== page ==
With the constant growth in industries and the rising hazards posed by these industries to the natural environment, it is very important to have environmental regulations for every state in place. There are several laws in the United States that apply to different states with the same underlying notion of protecting the environment from pollution and other dangers caused due to man-made activities. These dangers include threat to human beings, animals, birds and the natural environment in totality.
Below is a List of Some Federal Laws in US
• The Migratory Birds and Species Act, 1918.
• The Endangered Species Act that protects those living beings that are close to extinction.
• The Clean Water Act that enforces the law of treating industrial waste water before disposal in other water bodies or disposal through any other method.
• The Resource Conservation and Recovery Act that governs the law for disposal of solid industrial, shipping and other wastes.
• The Federal Insecticide, Fungicide and Rodenticide Act to enforce the regulations on the usage of pesticides that endanger the health of human beings and animals alike. The use of insecticides and pesticides is restricted by the act.
• The National Environment Policy Act, 1970, with the basic view of protecting the environment, maintaining ecological balance as well as protecting wildlife.
The Corporate heads and other industrialists embark on several development projects in different states. These need to be approved by the relevant authorities. There is a governing body that assesses and approves such projects called International Association for Impact Assessment. It conducts an assessment called the Environmental Impact Assessment.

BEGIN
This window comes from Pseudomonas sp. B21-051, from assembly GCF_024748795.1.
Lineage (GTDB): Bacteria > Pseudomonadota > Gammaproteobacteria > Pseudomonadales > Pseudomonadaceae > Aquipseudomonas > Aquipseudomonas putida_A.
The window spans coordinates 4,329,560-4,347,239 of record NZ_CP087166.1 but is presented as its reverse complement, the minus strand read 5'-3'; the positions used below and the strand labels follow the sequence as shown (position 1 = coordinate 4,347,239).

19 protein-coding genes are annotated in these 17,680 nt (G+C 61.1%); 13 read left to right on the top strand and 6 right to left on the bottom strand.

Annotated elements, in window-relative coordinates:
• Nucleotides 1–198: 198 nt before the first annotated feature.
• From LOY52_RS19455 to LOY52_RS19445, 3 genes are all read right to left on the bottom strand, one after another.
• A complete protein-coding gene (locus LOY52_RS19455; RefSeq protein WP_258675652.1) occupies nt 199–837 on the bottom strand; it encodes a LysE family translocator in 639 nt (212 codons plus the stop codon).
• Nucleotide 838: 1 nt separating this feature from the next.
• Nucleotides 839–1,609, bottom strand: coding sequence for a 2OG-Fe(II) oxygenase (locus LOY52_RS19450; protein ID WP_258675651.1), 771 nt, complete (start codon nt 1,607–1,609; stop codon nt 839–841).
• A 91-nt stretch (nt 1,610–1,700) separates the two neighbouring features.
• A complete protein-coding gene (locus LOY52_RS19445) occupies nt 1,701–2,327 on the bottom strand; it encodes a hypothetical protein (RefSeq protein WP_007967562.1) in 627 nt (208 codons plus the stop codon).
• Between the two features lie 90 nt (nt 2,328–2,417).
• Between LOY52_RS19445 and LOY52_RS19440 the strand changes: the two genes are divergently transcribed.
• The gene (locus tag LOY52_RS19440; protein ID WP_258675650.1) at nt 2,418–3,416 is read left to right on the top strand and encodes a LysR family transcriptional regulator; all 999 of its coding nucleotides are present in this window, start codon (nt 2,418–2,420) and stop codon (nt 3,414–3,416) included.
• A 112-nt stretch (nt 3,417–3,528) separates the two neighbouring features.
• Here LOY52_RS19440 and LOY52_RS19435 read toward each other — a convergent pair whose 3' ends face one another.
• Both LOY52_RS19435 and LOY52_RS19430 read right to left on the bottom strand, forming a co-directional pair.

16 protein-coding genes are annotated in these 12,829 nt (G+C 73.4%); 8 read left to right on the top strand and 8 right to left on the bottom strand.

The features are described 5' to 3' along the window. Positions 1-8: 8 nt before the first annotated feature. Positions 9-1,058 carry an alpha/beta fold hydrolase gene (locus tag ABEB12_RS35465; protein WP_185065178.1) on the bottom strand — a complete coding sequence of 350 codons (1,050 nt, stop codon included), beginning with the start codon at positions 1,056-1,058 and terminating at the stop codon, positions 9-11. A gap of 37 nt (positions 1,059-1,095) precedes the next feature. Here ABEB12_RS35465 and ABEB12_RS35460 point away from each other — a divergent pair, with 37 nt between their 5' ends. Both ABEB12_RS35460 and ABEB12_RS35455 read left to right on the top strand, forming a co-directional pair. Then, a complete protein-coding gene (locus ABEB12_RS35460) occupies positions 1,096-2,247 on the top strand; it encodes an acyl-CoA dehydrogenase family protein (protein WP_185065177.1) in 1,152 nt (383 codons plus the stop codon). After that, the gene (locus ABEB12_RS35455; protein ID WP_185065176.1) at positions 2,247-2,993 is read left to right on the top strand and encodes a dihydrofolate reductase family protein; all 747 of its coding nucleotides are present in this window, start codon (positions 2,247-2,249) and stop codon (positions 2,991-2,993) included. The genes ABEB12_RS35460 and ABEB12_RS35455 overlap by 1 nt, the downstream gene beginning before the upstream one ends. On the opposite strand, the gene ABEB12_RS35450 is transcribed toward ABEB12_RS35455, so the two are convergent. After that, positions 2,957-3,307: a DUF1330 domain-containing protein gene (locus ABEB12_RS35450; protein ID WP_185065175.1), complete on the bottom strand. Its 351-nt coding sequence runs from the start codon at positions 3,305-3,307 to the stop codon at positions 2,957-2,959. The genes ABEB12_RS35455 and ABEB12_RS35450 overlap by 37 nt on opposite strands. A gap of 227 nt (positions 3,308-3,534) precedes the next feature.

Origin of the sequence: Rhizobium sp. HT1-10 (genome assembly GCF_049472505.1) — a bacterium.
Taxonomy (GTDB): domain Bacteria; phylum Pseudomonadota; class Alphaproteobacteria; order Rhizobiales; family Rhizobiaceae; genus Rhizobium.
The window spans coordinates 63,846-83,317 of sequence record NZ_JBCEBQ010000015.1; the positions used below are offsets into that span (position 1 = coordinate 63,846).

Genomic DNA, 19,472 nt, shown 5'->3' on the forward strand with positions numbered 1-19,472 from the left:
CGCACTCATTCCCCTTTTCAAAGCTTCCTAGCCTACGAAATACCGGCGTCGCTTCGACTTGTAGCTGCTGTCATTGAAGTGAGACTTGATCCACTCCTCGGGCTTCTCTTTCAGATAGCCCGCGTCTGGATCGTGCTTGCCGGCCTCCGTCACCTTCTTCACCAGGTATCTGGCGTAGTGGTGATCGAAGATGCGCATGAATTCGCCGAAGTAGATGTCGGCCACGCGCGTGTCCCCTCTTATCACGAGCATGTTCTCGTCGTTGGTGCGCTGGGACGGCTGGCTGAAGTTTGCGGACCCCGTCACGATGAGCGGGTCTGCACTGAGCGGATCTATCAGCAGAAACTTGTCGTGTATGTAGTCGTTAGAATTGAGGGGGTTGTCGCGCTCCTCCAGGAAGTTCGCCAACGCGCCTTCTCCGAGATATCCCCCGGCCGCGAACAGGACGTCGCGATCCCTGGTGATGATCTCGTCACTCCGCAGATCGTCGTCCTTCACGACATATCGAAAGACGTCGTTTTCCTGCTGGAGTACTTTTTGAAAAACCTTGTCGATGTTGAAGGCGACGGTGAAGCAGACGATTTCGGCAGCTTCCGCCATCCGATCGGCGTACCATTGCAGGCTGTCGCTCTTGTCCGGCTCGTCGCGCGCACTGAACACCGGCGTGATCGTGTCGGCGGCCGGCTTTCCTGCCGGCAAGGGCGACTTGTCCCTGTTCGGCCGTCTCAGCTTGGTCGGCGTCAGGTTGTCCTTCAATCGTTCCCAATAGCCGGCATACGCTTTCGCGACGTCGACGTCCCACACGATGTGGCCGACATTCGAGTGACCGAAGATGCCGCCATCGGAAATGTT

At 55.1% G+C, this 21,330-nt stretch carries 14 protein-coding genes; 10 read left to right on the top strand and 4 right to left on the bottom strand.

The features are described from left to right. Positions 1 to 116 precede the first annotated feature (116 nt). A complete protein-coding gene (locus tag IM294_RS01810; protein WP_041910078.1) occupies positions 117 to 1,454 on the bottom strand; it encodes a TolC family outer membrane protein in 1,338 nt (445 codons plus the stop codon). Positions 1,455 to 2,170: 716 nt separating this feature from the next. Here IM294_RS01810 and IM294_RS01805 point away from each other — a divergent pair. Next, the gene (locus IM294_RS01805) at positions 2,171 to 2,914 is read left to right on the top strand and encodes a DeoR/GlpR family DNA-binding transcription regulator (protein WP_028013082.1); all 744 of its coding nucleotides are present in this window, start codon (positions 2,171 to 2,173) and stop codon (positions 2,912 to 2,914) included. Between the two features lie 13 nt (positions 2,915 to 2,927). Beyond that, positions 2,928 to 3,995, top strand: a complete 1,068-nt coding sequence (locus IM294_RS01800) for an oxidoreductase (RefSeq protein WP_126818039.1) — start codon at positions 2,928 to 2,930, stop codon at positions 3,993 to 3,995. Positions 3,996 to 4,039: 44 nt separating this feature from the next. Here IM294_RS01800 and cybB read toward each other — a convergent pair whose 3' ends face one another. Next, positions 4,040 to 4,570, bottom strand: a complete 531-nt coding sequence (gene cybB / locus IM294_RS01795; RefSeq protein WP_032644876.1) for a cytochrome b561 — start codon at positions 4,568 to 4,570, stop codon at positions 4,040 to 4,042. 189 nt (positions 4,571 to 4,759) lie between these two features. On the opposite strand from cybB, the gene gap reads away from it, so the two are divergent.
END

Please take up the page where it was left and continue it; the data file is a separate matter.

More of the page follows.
What is the Environmental Impact Assessment?
This is an analysis wherein the positive as well as negative factors of a proposed project are considered. The natural, environmental, social and economical effects of the project are taken into consideration before deciding on the course of action.
Environmental Policy of the U.S.
This is a governing body for regulating all activities that affect the environment of the country. It seeks to enforce rules with respect to the emission of greenhouse gases and the consequent global warming.
US Environmental Protection Agency, 1970
The Environmental Protection Agency was established with a view to protect human health and the natural environment. EPA covers a wide spectrum of laws from acid rain reduction, wetland restoration, disposing solid and water wastages, provision of clean drinking water, regulation of toxic substances, fishing, pesticide usage restrictions, climate change regulation, radiation etc.
EPA administers laws either in totality or partially. Some of the laws are listed below.
• Atomic Energy Act
• Clean Air Act
• Clean Water Act
• Endangered Species Act
• Federal Food, Drug and Cosmetic Act
• Marine Protection, Research and Sanctuaries Act
• National Environmental Policy Act
• Occupational Safety and Health
• Oil Pollution Act
• Pollution Prevention Act
• Toxic Substances Control Act
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